“There is grief on us if that is true,” said the other sons of Donn Désa, “for it is good those three are. Mannerly as young girls, hearts of brothers, courage of lions. Whoever parts from them will sleep and eat little till the end of nine days, fretting for their company. Pity on he that will destroy them.”

“I saw after that,” said Ingcél, “a fair man with a golden bush of hair the size of a reaping basket. A long, heavy three-edged sword in his hand, a red shield speckled with rivets of white bronze between plates of gold.”

“That man is known to all of Ireland,” said Ferogain. “Conall Cernac son of Amergin, the man Conaire thinks most of in the world, and that shield in his hand is the Lamtapaid. There are seven doorways in that inn, and when the attack is made, Conall Cernac will be at every one of them. What did you see after that, Ingcél?”

“I saw,” he said, “a big brown man with short brown hair, a red-speckled cloak and a black shield with clasps of gold, and with him two chief men in their first grayness, black swords at their sides, one with a spear in his hand, fifty rivets through it. He shook it over his head, struck the haft against the palm of his hand three times, and plunged it into a great pot that stood before them with some black thing in it. And when he put it in there were flames on the shaft. Who were those men, Ferogain?”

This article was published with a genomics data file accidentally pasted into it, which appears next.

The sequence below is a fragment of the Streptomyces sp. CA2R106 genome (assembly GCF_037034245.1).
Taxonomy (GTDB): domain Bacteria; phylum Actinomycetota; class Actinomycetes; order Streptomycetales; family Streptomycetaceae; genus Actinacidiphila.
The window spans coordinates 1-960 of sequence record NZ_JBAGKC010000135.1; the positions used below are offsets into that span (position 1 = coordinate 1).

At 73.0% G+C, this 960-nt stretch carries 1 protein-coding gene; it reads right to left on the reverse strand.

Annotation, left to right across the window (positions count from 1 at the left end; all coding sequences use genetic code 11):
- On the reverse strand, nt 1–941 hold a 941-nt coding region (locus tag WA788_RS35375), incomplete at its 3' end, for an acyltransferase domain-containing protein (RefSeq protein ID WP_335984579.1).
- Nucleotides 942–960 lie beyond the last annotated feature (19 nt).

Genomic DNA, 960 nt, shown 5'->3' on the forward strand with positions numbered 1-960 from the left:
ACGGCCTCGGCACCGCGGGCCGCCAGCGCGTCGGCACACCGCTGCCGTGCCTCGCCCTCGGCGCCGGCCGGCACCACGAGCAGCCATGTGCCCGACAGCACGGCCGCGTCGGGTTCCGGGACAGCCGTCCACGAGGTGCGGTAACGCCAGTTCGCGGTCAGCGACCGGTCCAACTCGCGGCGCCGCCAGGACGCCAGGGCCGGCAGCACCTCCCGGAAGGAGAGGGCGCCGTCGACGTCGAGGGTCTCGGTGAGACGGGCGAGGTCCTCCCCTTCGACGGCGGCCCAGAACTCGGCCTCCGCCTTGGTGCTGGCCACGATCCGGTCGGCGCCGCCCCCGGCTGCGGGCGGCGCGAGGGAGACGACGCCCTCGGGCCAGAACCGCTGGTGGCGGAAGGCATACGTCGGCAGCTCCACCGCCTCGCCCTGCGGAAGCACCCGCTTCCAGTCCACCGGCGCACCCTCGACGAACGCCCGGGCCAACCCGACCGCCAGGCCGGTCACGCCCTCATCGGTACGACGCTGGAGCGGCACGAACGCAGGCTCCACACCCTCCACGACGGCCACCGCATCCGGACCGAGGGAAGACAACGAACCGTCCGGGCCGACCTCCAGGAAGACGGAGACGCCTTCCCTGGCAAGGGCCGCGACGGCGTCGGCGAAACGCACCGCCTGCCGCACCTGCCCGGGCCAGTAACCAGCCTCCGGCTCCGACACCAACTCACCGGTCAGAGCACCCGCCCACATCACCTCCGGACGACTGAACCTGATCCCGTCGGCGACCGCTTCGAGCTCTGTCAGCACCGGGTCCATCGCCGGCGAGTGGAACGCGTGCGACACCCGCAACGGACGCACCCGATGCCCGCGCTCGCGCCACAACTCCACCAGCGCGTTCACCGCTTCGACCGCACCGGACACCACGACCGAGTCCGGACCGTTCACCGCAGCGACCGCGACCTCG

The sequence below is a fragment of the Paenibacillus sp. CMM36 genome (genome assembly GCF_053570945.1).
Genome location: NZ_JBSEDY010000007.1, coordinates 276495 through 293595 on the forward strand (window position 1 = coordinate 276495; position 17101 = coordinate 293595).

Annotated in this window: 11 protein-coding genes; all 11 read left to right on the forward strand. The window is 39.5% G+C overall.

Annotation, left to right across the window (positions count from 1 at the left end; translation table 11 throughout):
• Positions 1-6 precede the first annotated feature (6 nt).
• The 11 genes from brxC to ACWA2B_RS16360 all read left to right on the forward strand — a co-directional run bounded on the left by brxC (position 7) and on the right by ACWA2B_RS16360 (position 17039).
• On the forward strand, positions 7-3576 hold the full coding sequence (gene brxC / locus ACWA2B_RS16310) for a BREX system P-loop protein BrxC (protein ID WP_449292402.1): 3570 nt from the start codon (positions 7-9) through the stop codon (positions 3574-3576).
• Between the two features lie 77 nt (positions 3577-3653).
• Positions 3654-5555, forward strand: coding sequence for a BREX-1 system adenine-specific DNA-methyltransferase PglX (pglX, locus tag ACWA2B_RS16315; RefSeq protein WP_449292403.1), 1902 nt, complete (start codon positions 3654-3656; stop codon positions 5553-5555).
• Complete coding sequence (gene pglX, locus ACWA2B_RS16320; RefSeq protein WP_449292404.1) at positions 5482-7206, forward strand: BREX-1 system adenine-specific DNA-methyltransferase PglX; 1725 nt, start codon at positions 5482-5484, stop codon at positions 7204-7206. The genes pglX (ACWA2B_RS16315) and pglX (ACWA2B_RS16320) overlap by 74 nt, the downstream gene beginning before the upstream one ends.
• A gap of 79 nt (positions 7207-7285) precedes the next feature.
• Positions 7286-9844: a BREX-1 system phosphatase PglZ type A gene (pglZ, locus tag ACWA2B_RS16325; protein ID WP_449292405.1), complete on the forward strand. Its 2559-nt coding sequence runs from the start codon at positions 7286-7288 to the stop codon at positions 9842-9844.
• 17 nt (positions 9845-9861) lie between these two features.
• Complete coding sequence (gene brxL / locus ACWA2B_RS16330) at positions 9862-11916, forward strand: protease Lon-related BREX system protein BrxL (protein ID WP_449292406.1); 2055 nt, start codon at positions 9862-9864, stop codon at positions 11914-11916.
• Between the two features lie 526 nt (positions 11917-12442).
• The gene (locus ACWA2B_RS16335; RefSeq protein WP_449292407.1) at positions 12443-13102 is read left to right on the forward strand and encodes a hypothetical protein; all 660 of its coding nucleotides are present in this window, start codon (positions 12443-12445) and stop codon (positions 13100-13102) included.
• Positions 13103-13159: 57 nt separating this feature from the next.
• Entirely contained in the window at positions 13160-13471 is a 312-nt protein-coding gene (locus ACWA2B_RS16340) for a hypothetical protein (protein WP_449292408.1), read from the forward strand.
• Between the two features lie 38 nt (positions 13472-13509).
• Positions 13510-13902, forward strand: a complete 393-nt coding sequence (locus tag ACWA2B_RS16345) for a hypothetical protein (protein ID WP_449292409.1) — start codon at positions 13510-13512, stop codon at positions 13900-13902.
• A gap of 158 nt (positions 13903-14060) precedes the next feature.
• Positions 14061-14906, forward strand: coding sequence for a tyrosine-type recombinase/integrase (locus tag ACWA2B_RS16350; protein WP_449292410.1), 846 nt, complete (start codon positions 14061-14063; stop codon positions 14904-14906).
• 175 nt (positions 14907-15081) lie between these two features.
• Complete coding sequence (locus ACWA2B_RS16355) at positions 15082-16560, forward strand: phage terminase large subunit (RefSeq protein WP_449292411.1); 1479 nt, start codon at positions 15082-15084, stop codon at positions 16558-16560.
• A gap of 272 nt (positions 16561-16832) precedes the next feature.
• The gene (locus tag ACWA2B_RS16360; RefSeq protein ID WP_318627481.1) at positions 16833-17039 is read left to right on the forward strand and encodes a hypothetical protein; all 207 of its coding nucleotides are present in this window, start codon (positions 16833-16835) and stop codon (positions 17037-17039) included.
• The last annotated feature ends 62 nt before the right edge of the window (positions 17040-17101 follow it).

“That brown man is Muinremar son of Geirgind, one of the champions of the Red Branch. Another is Sencha, the handsome son of Ailill. And the man with the spear is Dubthach the Beetle of Ulster, Celtaire’s Luin his spear, from the battle of Magh Tuired, brought from the east by the three children of Tuirenn. When a battle is near, it flames up by itself and must be kept quenched in a vessel or it will go through whoever has it in his hand.”

“I saw after that,” said Ingcél, “a room with nine men in it, of fair-hair and good looks, in speckled cloaks, and above them were nine bagpipes and light shining from the ornaments.”

“Those are the nine pipers that came to Conaire from the hill of the Áesid in Magh Breá,” said Ferogain, “because of the great stories told of him. The best pipers they are in the world, and good fighters, but to fight them is to fight a shadow that kills but cannot be killed, as they are of the Áesid.”

“I saw after that,” said Ingcél, “three big men with terrible looks. A dress of rough hair they had and clubs of iron with chains in their hands. There was sadness on them, they stood alone, and everyone in the house avoided them. Who were those, Ferogain?”

Ferogain was silent for a while, then said, “I do not know of any such men unless they be the three giants Cúlculann spared the time he took them from the men of Fir Fálgae. He would not let them be killed out of their strangeness, Conaire bought them from Cúlculann after, so along with him they are.”

“I saw nine men in the north side of the house,” said Ingcél, “with yellow manes of hair, short linen dresses, purple cloaks without brooches, broad spears, and red curved shields.”

“I know those men,” said Ferogain, “three royal princes of England that are with the king, Oswald and his two foster brothers, Osbrit the Long Hand and Lindas.”

“Three red men I saw after that,” said Ingcél, “red shields above them, red spears in their hands, their three red horses in their bridles in front of the Inn.”